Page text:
A few days ago David Segal wrote a story in the New York Times about the latest in sleazy internet rackets: companies that post mug shots from arrests and make money by charging people to take them down. Maxwell Birnbaum, a college freshman who got caught with a few Ecstasy pills in his knapsack, will soon have a clean record in the eyes of the law, but not anywhere else:
In the eyes of anyone who searches for Mr. Birnbaum online, the taint could last a very long time. That’s because the mug shot from his arrest is posted on a handful of for-profit Web sites, with names like Mugshots, BustedMugshots and JustMugshots. These companies routinely show up high in Google searches; a week ago, the top four results for “Maxwell Birnbaum” were mug-shot sites.
The ostensible point of these sites is to give the public a quick way to glean the unsavory history of a neighbor, a potential date or anyone else. That sounds civic-minded, until you consider one way most of these sites make money: by charging a fee to remove the image. That fee can be anywhere from $30 to $400, or even higher. Pay up, in other words, and the picture is deleted, at least from the site that was paid.
But that’s not the end of the story. Segal followed up with credit card companies, and they all agreed to shut down the mug shot scammers:
“We looked at the activity and found it repugnant,” said Noah Hanft, general counsel with the company. MasterCard executives contacted the merchant bank that handles all of its largest mug-shot site accounts and urged it to drop them as customers. “They are in the process of terminating them,” Mr. Hanft said.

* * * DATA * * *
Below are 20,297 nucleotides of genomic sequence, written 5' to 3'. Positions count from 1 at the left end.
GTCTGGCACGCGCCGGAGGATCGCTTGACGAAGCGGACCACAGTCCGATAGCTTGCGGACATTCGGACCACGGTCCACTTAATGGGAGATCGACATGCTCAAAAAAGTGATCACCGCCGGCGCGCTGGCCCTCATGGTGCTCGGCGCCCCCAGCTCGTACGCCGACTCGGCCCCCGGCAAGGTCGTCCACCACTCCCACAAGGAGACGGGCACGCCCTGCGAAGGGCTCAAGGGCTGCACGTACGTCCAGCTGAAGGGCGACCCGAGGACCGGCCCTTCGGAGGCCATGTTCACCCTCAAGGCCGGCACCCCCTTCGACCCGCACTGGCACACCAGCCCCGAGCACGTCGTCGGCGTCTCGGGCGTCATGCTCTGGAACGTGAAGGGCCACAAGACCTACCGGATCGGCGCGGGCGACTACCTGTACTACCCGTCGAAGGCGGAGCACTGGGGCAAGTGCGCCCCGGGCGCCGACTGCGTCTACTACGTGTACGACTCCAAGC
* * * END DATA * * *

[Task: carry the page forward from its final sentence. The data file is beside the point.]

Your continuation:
PayPal came back with a similar response after being contacted for this article….American Express and Discover were contacted on Monday and, two days later, both companies said they were severing relationships with mug-shot sites. A representative of Visa wrote to say it was asking merchant banks to investigate business practices of the sites “to ensure they are both legal and in compliance with Visa operating regulations.”
This is worthy of applause. And yet….it’s also worthy of a pause. It’s possible that there’s no slippery slope here and nothing to worry about, but it’s worth asking whether we really want credit card companies making moral judgments about which businesses should be blacklisted from doing business on the web. It’s certainly possible to envision a public outcry over something that ends up cutting off a business for unpopular political views, not just semi-extortion schemes like the mug shot guys. It’s worth some thought.